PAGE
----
While San Diego may be California’s second largest city, it feels smaller – and friendlier – than some of the other, better-known neighbors further north along the California coast. With some of the best weather to be found anywhere in the U.S., a world-renowned zoo, a slew of amusement parks and attractions, first-rate cuisine and a rich history to go along with some fantastic beaches, San Diego may well be, “America’s Finest City,” as it likes to call itself.
San Diego holds the distinction as the first settlement on the West Coast by Europeans in what would become the United States when Portuguese explorer Juan Cabrillo claimed the land for Spain in 1542. Over the centuries the city’s economy has become firmly anchored by a major military presence, a solid and growing tourism industry and burgeoning high technology and life sciences industries.
It doesn’t matter if you are seven or 75 there is plenty to keep everyone active and interested during a visit. Kids and adults are entertained at the San Diego Zoo, a leader in the idea of a cage free open-air facility, letting visitors appreciate wild animals in a more natural environment. SeaWorld, also in San Diego, offers a chance to sea large marine animals, and Scripps Institution of Oceanography is a world leader in marine research and a top-notch venue to see aquatic life up close.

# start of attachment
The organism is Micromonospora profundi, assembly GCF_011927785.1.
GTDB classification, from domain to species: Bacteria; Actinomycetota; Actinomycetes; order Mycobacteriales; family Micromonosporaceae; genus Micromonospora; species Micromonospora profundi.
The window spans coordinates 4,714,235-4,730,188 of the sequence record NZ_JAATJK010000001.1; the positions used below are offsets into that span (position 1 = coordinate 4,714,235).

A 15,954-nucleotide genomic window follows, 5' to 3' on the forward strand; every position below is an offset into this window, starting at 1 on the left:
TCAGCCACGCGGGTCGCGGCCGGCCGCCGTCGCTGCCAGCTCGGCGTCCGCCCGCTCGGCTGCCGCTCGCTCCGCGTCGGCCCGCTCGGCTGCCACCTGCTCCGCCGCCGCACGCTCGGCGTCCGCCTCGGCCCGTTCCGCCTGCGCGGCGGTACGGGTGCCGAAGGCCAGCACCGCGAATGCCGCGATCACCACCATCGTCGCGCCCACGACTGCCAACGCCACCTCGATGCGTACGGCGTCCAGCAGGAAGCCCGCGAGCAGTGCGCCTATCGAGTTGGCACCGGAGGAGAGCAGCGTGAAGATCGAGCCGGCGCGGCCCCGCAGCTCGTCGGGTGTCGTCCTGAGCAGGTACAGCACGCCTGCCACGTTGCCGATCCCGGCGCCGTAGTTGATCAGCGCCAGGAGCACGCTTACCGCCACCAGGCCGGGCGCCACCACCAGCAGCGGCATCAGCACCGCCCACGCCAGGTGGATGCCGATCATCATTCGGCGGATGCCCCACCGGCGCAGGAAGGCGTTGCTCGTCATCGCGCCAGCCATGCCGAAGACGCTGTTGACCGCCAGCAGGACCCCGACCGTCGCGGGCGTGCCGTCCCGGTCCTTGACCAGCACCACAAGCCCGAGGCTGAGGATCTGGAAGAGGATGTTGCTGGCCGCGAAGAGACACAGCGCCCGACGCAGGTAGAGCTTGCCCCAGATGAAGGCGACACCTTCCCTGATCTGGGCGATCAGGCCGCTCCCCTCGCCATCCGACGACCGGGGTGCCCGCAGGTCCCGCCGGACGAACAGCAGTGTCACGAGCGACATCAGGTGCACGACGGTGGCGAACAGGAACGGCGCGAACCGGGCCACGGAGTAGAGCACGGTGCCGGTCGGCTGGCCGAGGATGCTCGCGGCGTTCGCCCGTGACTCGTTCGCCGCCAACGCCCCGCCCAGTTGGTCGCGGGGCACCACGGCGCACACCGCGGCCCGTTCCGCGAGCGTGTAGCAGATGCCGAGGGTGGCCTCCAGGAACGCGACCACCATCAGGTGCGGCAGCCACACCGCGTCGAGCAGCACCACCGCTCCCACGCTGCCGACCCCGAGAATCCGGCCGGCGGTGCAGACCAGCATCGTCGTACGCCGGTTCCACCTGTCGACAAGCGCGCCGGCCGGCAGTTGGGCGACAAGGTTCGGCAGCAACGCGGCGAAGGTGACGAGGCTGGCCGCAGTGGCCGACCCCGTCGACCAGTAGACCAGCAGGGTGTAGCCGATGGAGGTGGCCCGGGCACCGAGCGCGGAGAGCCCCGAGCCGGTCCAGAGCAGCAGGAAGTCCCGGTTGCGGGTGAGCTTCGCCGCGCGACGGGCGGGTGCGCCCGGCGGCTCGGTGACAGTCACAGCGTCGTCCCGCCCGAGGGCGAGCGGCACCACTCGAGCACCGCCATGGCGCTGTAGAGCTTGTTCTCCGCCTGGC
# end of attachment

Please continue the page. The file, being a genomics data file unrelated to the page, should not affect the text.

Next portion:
A bit further up the road is Legoland where young and old can spend the day enjoying creativity and a family friendly water park. And sports fans can choose between Padres baseball, Chargers football, a number of Professional Golf Association tournaments, and horse racing at Del Mar. And for those who like to read, Comic Con, an internationally recognized craze-fest for all things comics, graphic novels, art and anime, now draws more than 125,000 visitors each year.
At the foot of downtown, the harbor offers incredible tours of ships, both ancient as well as heroic. The aircraft carrier USS Midway can easily be an all day tour, understanding her workings and learning from the many retired seamen who proudly tell of her history and service to a nation she served.
The Maritime Museum, right next door, has a collection of old sailing vessels that plied the waters of the world, some of which have been featured in Hollywood movies.
Cabrillo National Monument marks the site where Juan Cabrillo first came ashore and also houses the old lighthouse and the location offers sweeping views of the San Diego Bay and city.
The area’s beaches have lots of sand, and for surfers, approximately 10 different spots offer waves that will give either novice or experienced wave riders plenty to enjoy.
San Diego is fast becoming known for its food and excellent craft beers. There is legendary seafood, and numerous Mexican food options, and innovative chefs are drawn to the city, with a strong concentration in the Gaslamp Quarter where a growing roster of restaurants and bars offer creative and tasty fare.
Two other things about San Diego deserve mention. The area is relatively easy to get around (again, compared with other well-known California cities), and the people who live in San Diego are both friendly and happy to help visitors find just what they are looking for.